Vendor Profile: OM Stone

Touring a monument manufacturing facility might seem as though it’s just another industrial landscape: heavy machinery, infinite supply shelving, warehouse vastness, unusual smells, and loud sounds. The OM Stone facility in Hillsboro, Oregon contains all these elements, but the difference is that they are busy creating memorials for families’ loved ones and internationally-recognized monuments. Now run by the second-generation Bronleewe Family, Oregon Memorials was purchased in 1947 by Gordon Bronleewe, who at one time owned Hillsboro’s Fir Lawn Memorial Park. His son, now Vice President, Sam Bronleewe, was a Funeral Director and has made his career carrying on the tradition of Oregon Memorials, having led the re-branding to its current status, OM Stone. (The letters “o” and “m” are pronounced individually, lest a yoga practice inform you otherwise.)

OM Stone’s global presence is unassuming to the everyday citizen. With operations in Italy, some supply from India and China, and steadfast connections to the granite capital, Elberton, GA, this small company in Oregon has honed their offerings and adapted to technological changes in the monument industry without sacrificing quality, service and sensitivity to the reason why they are in business – to tend to the needs of grieving families. Offering a variety of memorialization options such as columbaria, headstones, civic art projects, and Glass Art ™, OM Stone’s custom memorial solutions are found not only in Oregon, Washington, and California, but worldwide, as well.

They employ artists, designers, customer service administrators, sales, and manufacturing/production staff. In the office, designer Tamara showed the computer design process, transfer to vinyl stencil, and stencil creation which is affixed to the granite and used in sandblasting the granite. Their sandblasting process uses pulverized repurposed ceramic ingots.

One of the commissions currently under production is the memorial for Earle Chiles. Sam demonstrated a hand-chiseling technique using tools he had acquired from a German sculptor. After the lettering is complete, an artist who has worked for OM Stone for 30 years, continues by finishing it with fine gold leaf. Such attention to detail and personal involvement in the monument production factor into the success of OM Stone maintaining its reputation of excellence in the monument industry.

Other examples of OM Stone’s work include the Humberston Mausoleum at Mt. Calvary Cemetery (Portland), Portland’s Central Library steps, New York’s Penn Station, California’s Museum of Science and Industry, and the IRS Building in Washington, DC, to name a few. If you are interested in learning more about how to partner with OM Stone for your wholesale supply needs, you may contact them here. Or, connect with them at our conference in Lincoln City, October 28-29, 2016. In fact, Sam said one of the most impressive cemeteries he’s seen is Taft Cemetery, just a hop, skip, and a jump away from where we’ll be. Better yet, join us for Sam’s headstone cleaning demonstration on Friday, October 28th at Eureka Cemetery in Newport.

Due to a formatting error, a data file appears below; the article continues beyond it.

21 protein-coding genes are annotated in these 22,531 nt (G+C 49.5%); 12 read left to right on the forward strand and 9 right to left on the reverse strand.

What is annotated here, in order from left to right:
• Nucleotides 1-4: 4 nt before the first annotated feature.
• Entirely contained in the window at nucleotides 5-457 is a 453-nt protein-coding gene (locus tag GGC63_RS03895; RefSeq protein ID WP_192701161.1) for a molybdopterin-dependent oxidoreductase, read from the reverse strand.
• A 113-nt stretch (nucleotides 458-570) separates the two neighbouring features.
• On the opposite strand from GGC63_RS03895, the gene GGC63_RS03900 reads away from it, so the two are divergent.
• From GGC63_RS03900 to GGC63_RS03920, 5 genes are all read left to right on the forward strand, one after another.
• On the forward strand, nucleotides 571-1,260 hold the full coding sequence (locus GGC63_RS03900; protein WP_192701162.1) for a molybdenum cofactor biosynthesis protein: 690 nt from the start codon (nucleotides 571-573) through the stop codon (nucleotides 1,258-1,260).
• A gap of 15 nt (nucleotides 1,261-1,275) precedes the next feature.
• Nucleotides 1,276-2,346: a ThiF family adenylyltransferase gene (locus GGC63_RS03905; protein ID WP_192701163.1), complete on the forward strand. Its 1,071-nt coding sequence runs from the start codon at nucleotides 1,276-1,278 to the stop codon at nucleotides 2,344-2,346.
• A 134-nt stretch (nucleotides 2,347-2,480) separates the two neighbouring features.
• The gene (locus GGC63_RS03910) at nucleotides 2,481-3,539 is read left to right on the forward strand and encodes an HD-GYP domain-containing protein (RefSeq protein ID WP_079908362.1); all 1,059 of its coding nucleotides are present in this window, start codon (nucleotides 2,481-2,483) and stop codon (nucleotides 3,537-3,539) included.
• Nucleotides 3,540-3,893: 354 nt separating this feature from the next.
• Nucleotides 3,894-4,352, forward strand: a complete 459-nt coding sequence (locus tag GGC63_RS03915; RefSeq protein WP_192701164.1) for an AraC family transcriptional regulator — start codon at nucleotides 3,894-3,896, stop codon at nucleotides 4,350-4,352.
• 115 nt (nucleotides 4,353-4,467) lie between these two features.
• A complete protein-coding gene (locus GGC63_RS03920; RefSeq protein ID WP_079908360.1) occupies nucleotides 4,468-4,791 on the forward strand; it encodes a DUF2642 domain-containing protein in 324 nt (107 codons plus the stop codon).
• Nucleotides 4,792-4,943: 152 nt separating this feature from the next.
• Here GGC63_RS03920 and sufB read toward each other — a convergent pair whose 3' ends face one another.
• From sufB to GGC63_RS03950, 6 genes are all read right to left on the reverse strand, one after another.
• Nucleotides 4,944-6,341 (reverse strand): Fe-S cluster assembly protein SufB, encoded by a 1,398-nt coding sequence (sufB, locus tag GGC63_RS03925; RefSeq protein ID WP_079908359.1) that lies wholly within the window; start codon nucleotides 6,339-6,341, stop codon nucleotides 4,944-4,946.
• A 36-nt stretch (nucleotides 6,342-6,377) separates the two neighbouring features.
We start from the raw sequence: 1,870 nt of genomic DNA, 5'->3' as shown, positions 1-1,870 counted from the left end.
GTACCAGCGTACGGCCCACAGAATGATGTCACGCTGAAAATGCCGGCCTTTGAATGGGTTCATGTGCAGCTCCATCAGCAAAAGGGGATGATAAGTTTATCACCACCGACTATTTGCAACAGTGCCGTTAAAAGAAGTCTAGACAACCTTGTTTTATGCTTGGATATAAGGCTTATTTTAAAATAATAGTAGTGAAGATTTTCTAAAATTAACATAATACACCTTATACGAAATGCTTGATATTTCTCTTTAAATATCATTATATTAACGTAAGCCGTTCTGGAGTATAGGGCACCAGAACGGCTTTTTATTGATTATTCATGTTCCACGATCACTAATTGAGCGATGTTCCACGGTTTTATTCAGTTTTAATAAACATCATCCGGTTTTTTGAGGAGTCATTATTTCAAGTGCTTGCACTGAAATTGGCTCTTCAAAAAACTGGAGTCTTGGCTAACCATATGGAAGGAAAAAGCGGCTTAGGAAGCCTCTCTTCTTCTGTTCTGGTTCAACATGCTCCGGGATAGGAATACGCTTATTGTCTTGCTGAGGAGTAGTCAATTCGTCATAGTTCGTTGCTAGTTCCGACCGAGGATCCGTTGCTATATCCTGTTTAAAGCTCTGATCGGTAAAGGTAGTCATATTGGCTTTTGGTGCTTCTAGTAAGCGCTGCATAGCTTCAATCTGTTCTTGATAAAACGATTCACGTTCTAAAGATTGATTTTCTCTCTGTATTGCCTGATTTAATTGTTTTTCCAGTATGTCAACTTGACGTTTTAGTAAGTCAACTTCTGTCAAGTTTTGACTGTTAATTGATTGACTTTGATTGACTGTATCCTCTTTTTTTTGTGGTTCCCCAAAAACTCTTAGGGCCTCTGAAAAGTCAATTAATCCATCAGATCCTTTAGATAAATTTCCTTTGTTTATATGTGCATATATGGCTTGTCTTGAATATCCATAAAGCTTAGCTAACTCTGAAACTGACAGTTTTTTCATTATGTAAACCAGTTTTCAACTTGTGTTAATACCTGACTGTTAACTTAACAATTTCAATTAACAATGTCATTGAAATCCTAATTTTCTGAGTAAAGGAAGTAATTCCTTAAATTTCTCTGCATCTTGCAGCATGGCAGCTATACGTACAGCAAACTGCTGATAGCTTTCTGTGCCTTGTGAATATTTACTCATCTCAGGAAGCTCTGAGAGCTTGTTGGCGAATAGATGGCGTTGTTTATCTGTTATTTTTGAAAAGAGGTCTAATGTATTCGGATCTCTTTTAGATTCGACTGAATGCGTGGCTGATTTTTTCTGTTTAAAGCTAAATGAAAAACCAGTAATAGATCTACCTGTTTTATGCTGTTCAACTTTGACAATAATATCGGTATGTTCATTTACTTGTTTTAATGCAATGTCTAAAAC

Oakwood Cemetery Spartanburg South Carolina

South Carolina Cemetery Tour

CAO’s Association Outreach and Organization Manager, Anna Mehrer, visited Spartanburg, South Carolina in April and was naturally compelled to get a taste of the local culture – especially, cemetery culture. Oakwood Cemetery and Greenwood Cemetery were at the top of the list. Accompanied by a professor from Wofford College, they made their way through these historic gems.

Oakwood Cemetery is a large, grassy knoll and home to over 5,000 burials. While the cemetery was chartered in 1885, it was most likely originally a family cemetery, with its first burials between 1828 and 1872. Many historically significant members of the community are buried at Oakwood: Confederate Col. Joseph Walker, Simpson Bobo (responsible for signing the secession ordinance prior to the Civil War), Converse College founder, Dexter Converse, local politicians, and wealthy textile mill owners (Spartanburg had a burgeoning textile industry in the 1800s), among others. It is the first cemetery in the region to have a Jewish section. Several gravesites are decorated with iron crosses indicating service in the Civil War (pictured). Marked “CSA” with the Confederate flag, these are an unusual sight for those accustomed to seeing memorials in the Northwest. In 1914, some graves were moved to Oakwood Cemetery from Magnolia Cemetery to make room for a railroad.